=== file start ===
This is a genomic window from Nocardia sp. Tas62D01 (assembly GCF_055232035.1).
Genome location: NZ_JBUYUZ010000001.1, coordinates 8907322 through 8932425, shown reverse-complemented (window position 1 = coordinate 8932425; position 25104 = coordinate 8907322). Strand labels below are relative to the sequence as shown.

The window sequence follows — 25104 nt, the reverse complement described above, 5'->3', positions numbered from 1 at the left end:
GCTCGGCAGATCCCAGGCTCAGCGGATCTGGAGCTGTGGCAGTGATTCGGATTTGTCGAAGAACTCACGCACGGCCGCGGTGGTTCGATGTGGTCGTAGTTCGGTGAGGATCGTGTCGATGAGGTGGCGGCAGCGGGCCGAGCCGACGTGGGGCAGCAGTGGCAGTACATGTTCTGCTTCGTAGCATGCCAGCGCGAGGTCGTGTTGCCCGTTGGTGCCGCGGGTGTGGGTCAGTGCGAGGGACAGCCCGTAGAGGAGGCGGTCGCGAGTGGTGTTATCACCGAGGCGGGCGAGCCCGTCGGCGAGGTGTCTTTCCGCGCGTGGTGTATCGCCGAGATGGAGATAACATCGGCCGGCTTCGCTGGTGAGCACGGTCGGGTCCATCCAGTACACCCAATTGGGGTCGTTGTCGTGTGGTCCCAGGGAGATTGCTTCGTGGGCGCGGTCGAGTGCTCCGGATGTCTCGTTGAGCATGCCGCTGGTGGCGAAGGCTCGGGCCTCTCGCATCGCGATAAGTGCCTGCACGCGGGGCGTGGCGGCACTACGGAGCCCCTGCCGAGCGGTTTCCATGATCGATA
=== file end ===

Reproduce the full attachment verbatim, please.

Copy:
This is a genomic window from Nocardia sp. Tas62D01 (assembly GCF_055232035.1).
Genome location: NZ_JBUYUZ010000001.1, coordinates 8907322 through 8932425, shown reverse-complemented (window position 1 = coordinate 8932425; position 25104 = coordinate 8907322). Strand labels below are relative to the sequence as shown.

The window sequence follows — 25104 nt, the reverse complement described above, 5'->3', positions numbered from 1 at the left end:
GCTCGGCAGATCCCAGGCTCAGCGGATCTGGAGCTGTGGCAGTGATTCGGATTTGTCGAAGAACTCACGCACGGCCGCGGTGGTTCGATGTGGTCGTAGTTCGGTGAGGATCGTGTCGATGAGGTGGCGGCAGCGGGCCGAGCCGACGTGGGGCAGCAGTGGCAGTACATGTTCTGCTTCGTAGCATGCCAGCGCGAGGTCGTGTTGCCCGTTGGTGCCGCGGGTGTGGGTCAGTGCGAGGGACAGCCCGTAGAGGAGGCGGTCGCGAGTGGTGTTATCACCGAGGCGGGCGAGCCCGTCGGCGAGGTGTCTTTCCGCGCGTGGTGTATCGCCGAGATGGAGATAACATCGGCCGGCTTCGCTGGTGAGCACGGTCGGGTCCATCCAGTACACCCAATTGGGGTCGTTGTCGTGTGGTCCCAGGGAGATTGCTTCGTGGGCGCGGTCGAGTGCTCCGGATGTCTCGTTGAGCATGCCGCTGGTGGCGAAGGCTCGGGCCTCTCGCATCGCGATAAGTGCCTGCACGCGGGGCGTGGCGGCACTACGGAGCCCCTGCCGAGCGGTTTCCATGATCGATA